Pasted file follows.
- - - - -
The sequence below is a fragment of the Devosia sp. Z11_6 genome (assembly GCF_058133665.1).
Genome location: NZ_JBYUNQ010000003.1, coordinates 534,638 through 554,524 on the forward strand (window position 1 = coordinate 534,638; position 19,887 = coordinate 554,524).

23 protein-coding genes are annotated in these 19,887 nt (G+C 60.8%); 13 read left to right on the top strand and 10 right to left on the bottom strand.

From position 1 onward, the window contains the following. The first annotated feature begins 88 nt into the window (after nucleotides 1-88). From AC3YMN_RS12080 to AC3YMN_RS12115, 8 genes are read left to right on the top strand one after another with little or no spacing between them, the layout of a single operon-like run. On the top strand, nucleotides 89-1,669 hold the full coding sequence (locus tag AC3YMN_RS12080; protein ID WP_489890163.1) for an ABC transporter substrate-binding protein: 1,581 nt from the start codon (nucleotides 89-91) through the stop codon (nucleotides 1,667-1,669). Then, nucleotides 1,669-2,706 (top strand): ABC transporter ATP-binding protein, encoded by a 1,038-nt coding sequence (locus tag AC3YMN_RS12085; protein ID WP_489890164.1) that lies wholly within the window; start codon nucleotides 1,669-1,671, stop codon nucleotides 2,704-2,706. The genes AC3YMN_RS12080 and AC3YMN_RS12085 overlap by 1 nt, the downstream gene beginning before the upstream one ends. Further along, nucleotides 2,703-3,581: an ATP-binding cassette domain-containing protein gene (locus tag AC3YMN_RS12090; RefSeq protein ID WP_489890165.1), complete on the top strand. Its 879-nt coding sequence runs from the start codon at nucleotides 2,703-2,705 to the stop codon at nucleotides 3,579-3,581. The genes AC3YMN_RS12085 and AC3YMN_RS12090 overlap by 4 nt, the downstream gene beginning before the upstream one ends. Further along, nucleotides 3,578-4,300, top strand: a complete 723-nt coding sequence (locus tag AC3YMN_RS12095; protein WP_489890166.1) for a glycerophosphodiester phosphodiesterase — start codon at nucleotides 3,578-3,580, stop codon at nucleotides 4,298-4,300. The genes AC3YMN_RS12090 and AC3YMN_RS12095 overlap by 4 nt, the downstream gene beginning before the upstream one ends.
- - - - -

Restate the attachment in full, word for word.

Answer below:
The sequence below is a fragment of the Devosia sp. Z11_6 genome (assembly GCF_058133665.1).
Genome location: NZ_JBYUNQ010000003.1, coordinates 534,638 through 554,524 on the forward strand (window position 1 = coordinate 534,638; position 19,887 = coordinate 554,524).

23 protein-coding genes are annotated in these 19,887 nt (G+C 60.8%); 13 read left to right on the top strand and 10 right to left on the bottom strand.

From position 1 onward, the window contains the following. The first annotated feature begins 88 nt into the window (after nucleotides 1-88). From AC3YMN_RS12080 to AC3YMN_RS12115, 8 genes are read left to right on the top strand one after another with little or no spacing between them, the layout of a single operon-like run. On the top strand, nucleotides 89-1,669 hold the full coding sequence (locus tag AC3YMN_RS12080; protein ID WP_489890163.1) for an ABC transporter substrate-binding protein: 1,581 nt from the start codon (nucleotides 89-91) through the stop codon (nucleotides 1,667-1,669). Then, nucleotides 1,669-2,706 (top strand): ABC transporter ATP-binding protein, encoded by a 1,038-nt coding sequence (locus tag AC3YMN_RS12085; protein ID WP_489890164.1) that lies wholly within the window; start codon nucleotides 1,669-1,671, stop codon nucleotides 2,704-2,706. The genes AC3YMN_RS12080 and AC3YMN_RS12085 overlap by 1 nt, the downstream gene beginning before the upstream one ends. Further along, nucleotides 2,703-3,581: an ATP-binding cassette domain-containing protein gene (locus tag AC3YMN_RS12090; RefSeq protein ID WP_489890165.1), complete on the top strand. Its 879-nt coding sequence runs from the start codon at nucleotides 2,703-2,705 to the stop codon at nucleotides 3,579-3,581. The genes AC3YMN_RS12085 and AC3YMN_RS12090 overlap by 4 nt, the downstream gene beginning before the upstream one ends. Further along, nucleotides 3,578-4,300, top strand: a complete 723-nt coding sequence (locus tag AC3YMN_RS12095; protein WP_489890166.1) for a glycerophosphodiester phosphodiesterase — start codon at nucleotides 3,578-3,580, stop codon at nucleotides 4,298-4,300. The genes AC3YMN_RS12090 and AC3YMN_RS12095 overlap by 4 nt, the downstream gene beginning before the upstream one ends.